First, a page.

I Earned 20% More After Reading This Book

by Frugal Duchess on 10 July 2009 1 comment
Photo: Amazon

Within the last 30 days, I've increased my monthly income by about 20 percent and I give credit to a book (from 1944!) that has really rocked my world, namely: How to Stop Worrying and Start Living by Dale Carnegie. In this piece, I'll highlight the strategy that has really put more money in my pocket.

The Background

In past posts, I've calculated that my assorted worries cost me about $6,500 annually. Over the last few weeks, I've really focused on reading How to Stop Worrying every day and that daily ritual has quieted the chatter in my brain. (Of course, more Yoga/exercise, journal entries, meditation and prayers have also helped).

Why am I a worrier? I think it's just my nature.

Even as a little girl, I used to murmur prayers in the family car as my Dad drove us from our old neighborhood in Philadelphia to South Jersey, where I grew up. Now if you know, my Dad --Mr. Safety/Mr. Excellent Driver -- the backseat portrait of a little girl whispering prayers into her passenger window is odd. Now consider this: I am now 49 years old, and I still don't drive. But that's another story.

Bottom Line: I'm hard-wired to be a worrier.

The Book

I have different strategies for handling the worries. I have mantras, affirmations, etc. Those are fine & helpful. But Dale Carnegie's book provides a formula for dismantling worries. Part of his program involves reading the book--a chapter or a page--every day and that process provides a daily shield against worries. He points out that the smartest people in business constantly review their contracts and documents because it's so easy to forget the fine print.

Carnegie's three-step formula also provides me with a practical tool for banishing worries:

Rule #1: Live in a "Day-Tight Compartment."

Basically, you create a mental box. Carnegie suggested the water-tight chambers in the center of a ship. I've been using an elevator chamber metaphor, in which I shut out anything beyond the current day. Actually, I have to shut out anything beyond the current moment. That's because at 8:30 pm, I will obsess and worry about an email that I sent at 8:30 am. Did I use the right words? Did I sound silly? Why didn't I delete the message? That's the bit that drills through my head...off and on for 12 hours or more.

But in my moment-to-moment chamber, I shut my elevator door on those worries. The chamber closes and I'm lifted off that horrible floor of unwise emails and obsessive regrets. The elevator opens on a different floor in the current moment. It's a visual exercise that keeps me traveling in the Here-and-Now.

Rule #2: Face trouble with three basic questions:

  • Name the worst that can happen. For example: The 8:30 am email recipient will think that I'm a total obsessive, delusional loser.
  • Accept that outcome: Okay. Oh well. So be it. They probably thought I was weird anyway.
  • Improve on the worst: "Calmly try to improve upon the worst--which you have already mentally agreed to accept."-- How to Stop Worrying and Start Living, p.36. In my theoretical email example, I can improve on the worst by learning to use the delete key or letting questionable emails sit in my draft box for a day, a week, a lifetime. I can mentally promise to sit on my hands if a similar scenario arises again. With that plan, I can just go on to have a happy life, even if I occasionally send out stupid emails.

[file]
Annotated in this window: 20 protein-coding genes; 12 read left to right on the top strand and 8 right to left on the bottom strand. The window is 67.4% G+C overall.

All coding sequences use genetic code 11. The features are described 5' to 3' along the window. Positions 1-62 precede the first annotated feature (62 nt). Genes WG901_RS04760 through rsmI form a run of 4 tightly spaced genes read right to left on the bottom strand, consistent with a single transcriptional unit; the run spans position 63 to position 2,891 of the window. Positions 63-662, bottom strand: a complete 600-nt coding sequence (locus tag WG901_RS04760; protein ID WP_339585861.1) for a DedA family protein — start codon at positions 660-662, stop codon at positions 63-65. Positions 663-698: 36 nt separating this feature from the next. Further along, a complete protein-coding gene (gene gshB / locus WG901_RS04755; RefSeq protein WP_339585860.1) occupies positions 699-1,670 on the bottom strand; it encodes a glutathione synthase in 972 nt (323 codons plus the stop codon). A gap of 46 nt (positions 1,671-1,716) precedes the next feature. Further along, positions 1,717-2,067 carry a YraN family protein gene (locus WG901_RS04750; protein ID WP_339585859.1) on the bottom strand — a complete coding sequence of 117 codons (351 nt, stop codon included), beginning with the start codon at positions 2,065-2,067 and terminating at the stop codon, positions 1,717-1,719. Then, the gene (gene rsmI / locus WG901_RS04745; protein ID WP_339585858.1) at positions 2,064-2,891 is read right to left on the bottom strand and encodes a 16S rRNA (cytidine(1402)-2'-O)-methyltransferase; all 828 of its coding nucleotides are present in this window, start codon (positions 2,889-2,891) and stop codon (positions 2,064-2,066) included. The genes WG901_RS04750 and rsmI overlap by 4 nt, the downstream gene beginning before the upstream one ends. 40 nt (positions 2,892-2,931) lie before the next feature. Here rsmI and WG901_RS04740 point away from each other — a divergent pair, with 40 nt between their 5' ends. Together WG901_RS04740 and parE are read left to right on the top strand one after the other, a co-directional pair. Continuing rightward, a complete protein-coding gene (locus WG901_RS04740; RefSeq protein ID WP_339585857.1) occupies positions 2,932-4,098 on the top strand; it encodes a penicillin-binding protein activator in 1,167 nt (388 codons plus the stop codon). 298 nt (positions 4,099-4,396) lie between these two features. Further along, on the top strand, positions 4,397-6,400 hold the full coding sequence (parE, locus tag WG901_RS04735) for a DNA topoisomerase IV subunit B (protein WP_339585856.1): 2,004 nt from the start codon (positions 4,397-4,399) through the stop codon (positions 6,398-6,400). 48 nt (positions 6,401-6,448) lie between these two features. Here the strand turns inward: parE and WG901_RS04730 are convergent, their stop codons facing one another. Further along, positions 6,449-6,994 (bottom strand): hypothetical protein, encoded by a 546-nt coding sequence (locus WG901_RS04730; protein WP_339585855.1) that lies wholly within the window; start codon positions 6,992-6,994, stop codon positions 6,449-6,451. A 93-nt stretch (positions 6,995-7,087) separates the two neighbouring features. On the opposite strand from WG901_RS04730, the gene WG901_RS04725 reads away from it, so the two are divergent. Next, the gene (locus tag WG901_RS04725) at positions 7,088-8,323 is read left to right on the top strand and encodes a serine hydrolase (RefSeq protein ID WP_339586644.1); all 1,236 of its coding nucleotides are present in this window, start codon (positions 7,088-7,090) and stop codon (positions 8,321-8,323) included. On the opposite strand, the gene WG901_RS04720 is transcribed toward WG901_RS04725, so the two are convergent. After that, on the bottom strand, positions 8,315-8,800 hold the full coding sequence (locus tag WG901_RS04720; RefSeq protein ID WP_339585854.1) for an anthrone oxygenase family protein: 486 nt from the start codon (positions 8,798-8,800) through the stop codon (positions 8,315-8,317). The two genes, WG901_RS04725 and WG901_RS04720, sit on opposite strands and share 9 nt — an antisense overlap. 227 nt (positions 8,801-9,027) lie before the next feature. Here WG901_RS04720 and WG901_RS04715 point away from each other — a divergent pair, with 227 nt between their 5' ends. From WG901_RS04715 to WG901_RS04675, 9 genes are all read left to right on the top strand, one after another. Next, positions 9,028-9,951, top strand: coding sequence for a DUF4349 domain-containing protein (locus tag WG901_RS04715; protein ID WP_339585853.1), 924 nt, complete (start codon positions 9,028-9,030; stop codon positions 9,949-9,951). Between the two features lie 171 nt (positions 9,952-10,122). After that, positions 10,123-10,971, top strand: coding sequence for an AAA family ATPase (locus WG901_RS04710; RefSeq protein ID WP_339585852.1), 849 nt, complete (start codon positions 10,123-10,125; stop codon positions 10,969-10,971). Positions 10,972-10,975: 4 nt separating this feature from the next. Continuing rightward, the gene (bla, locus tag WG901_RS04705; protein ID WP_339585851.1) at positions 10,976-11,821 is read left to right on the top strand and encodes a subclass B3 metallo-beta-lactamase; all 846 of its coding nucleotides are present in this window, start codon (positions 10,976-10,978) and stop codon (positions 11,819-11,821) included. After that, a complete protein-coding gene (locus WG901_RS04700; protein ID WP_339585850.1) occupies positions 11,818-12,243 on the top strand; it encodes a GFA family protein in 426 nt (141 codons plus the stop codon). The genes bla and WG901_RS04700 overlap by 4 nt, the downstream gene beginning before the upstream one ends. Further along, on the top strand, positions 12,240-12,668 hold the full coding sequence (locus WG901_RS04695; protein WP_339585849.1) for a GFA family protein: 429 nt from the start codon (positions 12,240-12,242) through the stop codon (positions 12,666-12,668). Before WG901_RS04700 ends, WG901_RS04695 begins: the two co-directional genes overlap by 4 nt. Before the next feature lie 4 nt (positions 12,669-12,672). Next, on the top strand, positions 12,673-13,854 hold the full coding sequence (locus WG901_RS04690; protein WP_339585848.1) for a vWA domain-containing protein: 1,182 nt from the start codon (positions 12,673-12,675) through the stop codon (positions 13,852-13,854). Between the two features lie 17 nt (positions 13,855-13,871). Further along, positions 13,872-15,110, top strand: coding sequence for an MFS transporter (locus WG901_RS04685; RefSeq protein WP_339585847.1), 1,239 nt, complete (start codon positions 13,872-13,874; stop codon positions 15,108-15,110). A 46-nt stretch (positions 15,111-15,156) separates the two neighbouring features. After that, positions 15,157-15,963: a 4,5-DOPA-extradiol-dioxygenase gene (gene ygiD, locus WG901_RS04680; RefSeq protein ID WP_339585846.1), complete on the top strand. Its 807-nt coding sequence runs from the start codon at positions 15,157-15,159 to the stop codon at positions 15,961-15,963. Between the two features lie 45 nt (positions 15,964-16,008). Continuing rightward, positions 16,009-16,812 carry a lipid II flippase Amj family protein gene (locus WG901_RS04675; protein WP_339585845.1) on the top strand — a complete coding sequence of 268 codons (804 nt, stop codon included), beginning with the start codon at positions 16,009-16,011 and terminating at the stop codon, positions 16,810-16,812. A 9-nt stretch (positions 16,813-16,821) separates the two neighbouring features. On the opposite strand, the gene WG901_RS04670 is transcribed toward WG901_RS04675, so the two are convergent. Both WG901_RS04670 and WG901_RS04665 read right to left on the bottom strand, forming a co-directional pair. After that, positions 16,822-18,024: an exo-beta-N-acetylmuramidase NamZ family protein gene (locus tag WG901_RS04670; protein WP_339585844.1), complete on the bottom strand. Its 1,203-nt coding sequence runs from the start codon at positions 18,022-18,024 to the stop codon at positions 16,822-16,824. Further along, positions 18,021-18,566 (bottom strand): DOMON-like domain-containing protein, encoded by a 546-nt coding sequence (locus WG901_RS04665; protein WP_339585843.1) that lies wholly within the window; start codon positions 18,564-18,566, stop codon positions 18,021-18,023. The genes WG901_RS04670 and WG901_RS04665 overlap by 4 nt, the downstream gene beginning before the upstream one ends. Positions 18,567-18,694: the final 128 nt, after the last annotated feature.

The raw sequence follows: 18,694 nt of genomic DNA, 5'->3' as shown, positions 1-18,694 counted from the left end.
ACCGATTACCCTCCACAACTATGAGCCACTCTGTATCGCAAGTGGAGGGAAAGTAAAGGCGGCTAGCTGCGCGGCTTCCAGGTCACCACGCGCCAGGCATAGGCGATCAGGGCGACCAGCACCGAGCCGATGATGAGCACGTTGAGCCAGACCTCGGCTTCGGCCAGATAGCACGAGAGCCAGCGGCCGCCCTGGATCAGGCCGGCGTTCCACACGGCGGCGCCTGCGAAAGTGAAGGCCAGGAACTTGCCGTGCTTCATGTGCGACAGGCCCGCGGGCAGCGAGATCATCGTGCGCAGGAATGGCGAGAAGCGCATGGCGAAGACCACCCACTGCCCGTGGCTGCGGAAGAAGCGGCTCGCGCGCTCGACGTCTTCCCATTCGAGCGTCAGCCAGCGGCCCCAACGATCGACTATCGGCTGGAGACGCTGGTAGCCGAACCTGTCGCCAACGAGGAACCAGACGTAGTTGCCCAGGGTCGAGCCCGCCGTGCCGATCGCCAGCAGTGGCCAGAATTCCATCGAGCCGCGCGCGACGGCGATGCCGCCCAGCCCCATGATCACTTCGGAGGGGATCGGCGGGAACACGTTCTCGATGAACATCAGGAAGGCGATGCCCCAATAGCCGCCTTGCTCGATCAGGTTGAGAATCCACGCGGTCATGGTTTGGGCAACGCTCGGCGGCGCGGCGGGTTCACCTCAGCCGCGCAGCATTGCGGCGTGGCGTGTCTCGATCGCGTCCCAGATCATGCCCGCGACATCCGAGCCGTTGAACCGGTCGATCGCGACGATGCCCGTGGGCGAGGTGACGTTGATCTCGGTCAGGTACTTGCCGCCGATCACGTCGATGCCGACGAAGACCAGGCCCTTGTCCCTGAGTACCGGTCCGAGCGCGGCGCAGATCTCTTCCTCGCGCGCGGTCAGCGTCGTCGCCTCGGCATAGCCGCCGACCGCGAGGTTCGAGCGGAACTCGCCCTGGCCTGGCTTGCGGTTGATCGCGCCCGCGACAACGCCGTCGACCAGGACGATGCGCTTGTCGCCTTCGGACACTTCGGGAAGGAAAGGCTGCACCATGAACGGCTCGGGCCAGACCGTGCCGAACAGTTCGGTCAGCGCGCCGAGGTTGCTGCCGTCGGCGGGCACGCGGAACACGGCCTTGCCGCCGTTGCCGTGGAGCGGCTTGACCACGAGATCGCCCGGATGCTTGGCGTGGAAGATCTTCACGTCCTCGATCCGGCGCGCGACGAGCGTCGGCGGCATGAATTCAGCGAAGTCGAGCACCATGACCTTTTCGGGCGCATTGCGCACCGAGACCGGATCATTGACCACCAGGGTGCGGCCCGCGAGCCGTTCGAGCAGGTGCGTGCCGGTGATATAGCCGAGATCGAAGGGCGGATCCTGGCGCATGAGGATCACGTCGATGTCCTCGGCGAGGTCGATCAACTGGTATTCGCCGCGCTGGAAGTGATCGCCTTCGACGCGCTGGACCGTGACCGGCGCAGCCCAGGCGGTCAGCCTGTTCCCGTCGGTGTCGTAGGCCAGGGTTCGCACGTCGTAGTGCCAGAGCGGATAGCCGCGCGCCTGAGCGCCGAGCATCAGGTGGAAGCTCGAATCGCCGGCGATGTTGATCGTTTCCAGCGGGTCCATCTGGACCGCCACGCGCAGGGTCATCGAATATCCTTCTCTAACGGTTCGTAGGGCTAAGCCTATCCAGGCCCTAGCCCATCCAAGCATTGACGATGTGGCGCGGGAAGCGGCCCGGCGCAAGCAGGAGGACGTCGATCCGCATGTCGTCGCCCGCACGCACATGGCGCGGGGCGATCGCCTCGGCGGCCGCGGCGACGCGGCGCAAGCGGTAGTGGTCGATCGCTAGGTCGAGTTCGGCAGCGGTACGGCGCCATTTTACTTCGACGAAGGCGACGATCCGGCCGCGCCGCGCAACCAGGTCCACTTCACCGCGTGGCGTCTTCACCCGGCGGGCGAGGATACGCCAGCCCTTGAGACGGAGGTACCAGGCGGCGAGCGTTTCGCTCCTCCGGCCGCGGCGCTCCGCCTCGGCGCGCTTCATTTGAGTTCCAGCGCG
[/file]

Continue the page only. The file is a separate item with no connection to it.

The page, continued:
Rule #3: Be mindful of anxiety costs

Constantly remind yourself about the high costs of anxiety in terms of health & wealth.  "One of the worst features about worrying is that it destroys our ability to concentrate."--p. 18

How I Earned More

A little while ago, a national magazine offered me an opportunity to contribute to their monthly reporting staff. But I was so overwhelmed by free-floating anxieties that I was unable to contribute to the first assignment. However, in the last few weeks, I've really worked on removing stress from my emotional arteries. And by worrying less, I really had more time to complete a new assignment for that publication, which means more money for me: about 20% a month. It's a mental exercise that I can take to the bank.

Editor's note: Sharon Harvey Rosenberg (The Frugal Duchess) will be joining Wise Bread as a full time blogger in August. In the mean time, she'll be dropping by with a few guest posts a week.  You can find more great tips from Sharon in her book Frugal Duchess: How to Live Well and Save Money or in Wise Bread's new book 10,001 Ways to Live Large on a Small Budget.

Can't wait until August? Here are other great posts by Sharon on her blog The Frugal Duchess. Enjoy!

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Deb

This is absolutely one of the best books EVER.

I too am a worrier by nature. We took on some unexpected debt over the past year when a relocation/renting our old home out went completely awry. We paid two mortgages, electric bills, etc. for 15 months instead of the 6 we had planned for. I worried myself sick, quite literally, with what ifs.
My health actually suffered for the worry.

This book saved my sanity, and possibly my life. I keep it next to my bed, and pull it out on as an needed basis. I'm doing much better at focusing on the here and now. I accepted the worst that could happen, and we came up with a strong action plan to take control of our situation so that I could feel empowered instead of helpless. I developed financial spreadsheets, and track our every penny. Each month our debt shrinks, our savings grows, and those what ifs have never materialized.

I highly recommend this book to anyone who is suffering from worry or anxiety. It's better than any anxiety medication I was ever prescribed.